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Teens and Supplements: What Parents Need to Know About Supplements

Burn fat faster! Build muscle mass! Reduce your recovery time! Optimize endurance! Sign – me – up. This may be what your teenager is thinking next time she glances across the aisle of products promoted as “healthy” supplements.

Dietary and sports supplements are a $2.7 billion industry, and with clever product names like Total Lean, Hardcore, and Muscle Meds, teenagers are buying.

Unfortunately, the Food and Drug Administration (FDA) imposes few regulations on these products. In fact, manufacturers are not required to register them, seek approval, or even prove that they work. In many ways, “clinical trials” for these products are consumer driven.

These supplements promise fast and easy results, and what teenager doesn’t like the sound of that? But are supplements healthy or even effective?

Here’s our round up of some of the most popular supplements on the market today.

Are These Supplements Healthy?


These are better known as the “fat burners”. They typically work as a stimulant that can increase your metabolism, very often by increasing heart rate and generating “heat” within the body.  Popular thermogenics include ingredients such as ephedra, ephedrine, and mu huang.  Ephedra has been linked with an alarming incidence of heart attack, stroke, seizures, and death. In April 2004, the FDA banned the sale of ephedra in the United States. But since then, a subset of fat burners has emerged with “ephedra-like” properties. Consumers should be aware that these products are considered less potent, but they too have been linked with heart attack, seizures and death.

Nitric Oxide

These products are commonly identified as “energy igniters”, NO, NO2, or more recently, the “legal anabolic.” With alluring brand names like Mass FX, N.O-Xplode, and Nitrix, they claim to increase muscle strength, power, endurance, and testosterone levels. Most common side effects include excessive bleeding, heart palpitations, and kidney and liver damage. In addition, nitric oxide supplements will aggravate the herpes virus often resulting in an outbreak for carriers.


These are marketed as testosterone boosters. A popular example of this is DHEA or dehydroephiandrosterone. And no, prohormones do not have the ability to turn anyone into a pro athlete. Their claim is to build muscle mass and increase strength, but prohormones have also been linked to male breast development, heart attack, hormonal changes in both males and females, liver damage, and kidney failure.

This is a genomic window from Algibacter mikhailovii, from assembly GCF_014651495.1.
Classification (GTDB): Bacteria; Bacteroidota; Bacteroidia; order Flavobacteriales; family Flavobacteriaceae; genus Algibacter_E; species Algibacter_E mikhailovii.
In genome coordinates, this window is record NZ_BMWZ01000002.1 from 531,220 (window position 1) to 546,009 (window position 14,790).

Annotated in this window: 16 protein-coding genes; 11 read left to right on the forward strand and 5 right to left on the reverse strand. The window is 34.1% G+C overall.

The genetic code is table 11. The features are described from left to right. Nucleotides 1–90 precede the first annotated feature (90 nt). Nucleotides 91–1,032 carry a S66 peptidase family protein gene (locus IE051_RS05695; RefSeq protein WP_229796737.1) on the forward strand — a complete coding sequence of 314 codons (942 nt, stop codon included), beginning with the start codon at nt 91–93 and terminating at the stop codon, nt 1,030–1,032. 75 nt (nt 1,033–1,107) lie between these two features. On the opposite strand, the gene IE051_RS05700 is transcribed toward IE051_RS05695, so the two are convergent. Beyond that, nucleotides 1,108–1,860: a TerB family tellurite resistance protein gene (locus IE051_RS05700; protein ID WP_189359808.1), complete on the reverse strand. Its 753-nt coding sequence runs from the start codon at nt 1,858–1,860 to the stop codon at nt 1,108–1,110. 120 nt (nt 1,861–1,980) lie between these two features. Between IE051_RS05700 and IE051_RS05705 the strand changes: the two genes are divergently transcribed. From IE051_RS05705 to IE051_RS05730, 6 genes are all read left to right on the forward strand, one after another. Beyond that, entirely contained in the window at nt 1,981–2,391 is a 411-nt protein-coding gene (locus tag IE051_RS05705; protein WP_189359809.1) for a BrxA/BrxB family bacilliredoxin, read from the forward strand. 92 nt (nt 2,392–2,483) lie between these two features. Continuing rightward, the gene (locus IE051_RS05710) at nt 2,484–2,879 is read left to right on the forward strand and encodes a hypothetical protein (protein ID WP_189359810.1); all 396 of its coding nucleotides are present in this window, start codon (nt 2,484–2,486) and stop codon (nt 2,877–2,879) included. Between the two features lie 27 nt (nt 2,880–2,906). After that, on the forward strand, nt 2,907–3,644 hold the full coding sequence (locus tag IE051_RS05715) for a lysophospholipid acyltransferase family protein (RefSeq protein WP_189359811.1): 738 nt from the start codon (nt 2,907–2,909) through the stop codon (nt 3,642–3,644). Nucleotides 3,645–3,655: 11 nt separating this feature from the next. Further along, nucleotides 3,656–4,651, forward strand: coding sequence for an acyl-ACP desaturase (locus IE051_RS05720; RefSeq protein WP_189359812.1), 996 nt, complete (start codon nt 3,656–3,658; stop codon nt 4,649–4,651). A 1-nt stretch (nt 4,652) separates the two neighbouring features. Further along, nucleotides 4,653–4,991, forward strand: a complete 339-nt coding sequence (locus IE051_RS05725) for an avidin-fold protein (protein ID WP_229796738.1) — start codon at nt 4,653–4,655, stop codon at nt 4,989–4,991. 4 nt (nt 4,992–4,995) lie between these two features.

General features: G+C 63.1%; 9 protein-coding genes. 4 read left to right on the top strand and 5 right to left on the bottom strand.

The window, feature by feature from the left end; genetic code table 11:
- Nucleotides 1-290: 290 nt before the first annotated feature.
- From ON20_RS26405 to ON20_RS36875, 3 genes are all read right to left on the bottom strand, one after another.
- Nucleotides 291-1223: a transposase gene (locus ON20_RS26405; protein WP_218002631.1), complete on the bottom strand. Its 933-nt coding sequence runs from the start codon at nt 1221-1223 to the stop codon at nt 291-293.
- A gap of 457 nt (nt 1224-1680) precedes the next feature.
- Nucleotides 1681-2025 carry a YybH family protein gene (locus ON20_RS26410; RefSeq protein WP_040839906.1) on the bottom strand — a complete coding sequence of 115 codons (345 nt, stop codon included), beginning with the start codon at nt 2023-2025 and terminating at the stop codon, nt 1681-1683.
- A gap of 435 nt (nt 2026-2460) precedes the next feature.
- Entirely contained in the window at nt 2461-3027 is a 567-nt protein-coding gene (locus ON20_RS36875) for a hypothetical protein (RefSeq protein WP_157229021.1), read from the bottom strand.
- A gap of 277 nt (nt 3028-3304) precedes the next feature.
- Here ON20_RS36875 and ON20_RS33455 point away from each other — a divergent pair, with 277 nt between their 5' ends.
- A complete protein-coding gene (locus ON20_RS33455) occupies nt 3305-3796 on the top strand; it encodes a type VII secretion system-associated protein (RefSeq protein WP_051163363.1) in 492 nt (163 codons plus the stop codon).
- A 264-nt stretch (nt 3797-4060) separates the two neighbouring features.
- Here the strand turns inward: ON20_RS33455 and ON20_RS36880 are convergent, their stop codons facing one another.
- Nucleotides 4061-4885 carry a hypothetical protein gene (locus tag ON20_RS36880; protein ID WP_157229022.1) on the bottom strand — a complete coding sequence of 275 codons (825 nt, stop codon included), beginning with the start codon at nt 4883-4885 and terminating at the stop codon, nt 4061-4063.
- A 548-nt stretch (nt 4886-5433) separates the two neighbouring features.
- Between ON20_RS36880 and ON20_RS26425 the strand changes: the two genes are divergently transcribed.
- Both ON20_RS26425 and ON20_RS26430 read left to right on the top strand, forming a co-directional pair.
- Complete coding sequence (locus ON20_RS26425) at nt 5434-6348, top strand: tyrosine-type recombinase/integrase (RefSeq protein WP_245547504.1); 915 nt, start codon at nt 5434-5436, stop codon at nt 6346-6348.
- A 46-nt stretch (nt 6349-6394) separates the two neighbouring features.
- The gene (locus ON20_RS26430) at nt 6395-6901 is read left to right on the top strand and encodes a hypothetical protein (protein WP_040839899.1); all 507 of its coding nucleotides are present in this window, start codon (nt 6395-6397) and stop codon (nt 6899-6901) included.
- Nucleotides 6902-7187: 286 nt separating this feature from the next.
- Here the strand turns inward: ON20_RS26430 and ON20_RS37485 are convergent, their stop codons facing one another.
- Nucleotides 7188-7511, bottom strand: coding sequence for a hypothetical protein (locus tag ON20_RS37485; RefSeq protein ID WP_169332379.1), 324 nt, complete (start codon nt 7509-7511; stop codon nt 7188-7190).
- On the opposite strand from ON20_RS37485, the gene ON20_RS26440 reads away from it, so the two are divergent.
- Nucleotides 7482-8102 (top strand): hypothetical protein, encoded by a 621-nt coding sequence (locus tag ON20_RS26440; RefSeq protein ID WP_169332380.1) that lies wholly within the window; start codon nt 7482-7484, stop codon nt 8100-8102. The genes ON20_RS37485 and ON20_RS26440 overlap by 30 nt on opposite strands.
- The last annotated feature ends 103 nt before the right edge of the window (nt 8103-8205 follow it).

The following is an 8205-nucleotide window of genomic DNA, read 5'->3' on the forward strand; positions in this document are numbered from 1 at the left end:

Its been around a while but is still popular as ever. Creatine is already naturally in your muscle. But when ingested, it will boost the metabolism in skeletal muscle. Creatine supplements claim to improve bursts of strength and power, both needed to build muscle mass. Common side effects include weight gain, diarrhea, abdominal pain, and muscle cramps. Creatine is not considered doping and therefore is not banned for professional athletes. However, the National Collegiate Athletic Association (NCAA) has ruled that colleges may not supply their athletes with any Creatine supplement or product.

So is there something that can help a teenager have an edge? Sure, but supplements shouldn’t play a role.

“Build a solid foundation when you’re young by being the guy who works the hardest and longest in the gym,” says Den Nettleton, affiliate director for the Houston-based Global Healing Center. “Not by (spending) the most money at GNC.”

For more on teen health:

Unfortunately, these products are as readily available as baby aspirin, and any minor can purchase them. They entice teenagers with the promise of improved athletic performance with glamorous results. But there is nothing glamorous about the health risks that come with them. And for teens looking for the “complete package”—high risk, high reward is a package deal.

Michelle Halloran is a freelance writer and frequent Your Teen contributor.

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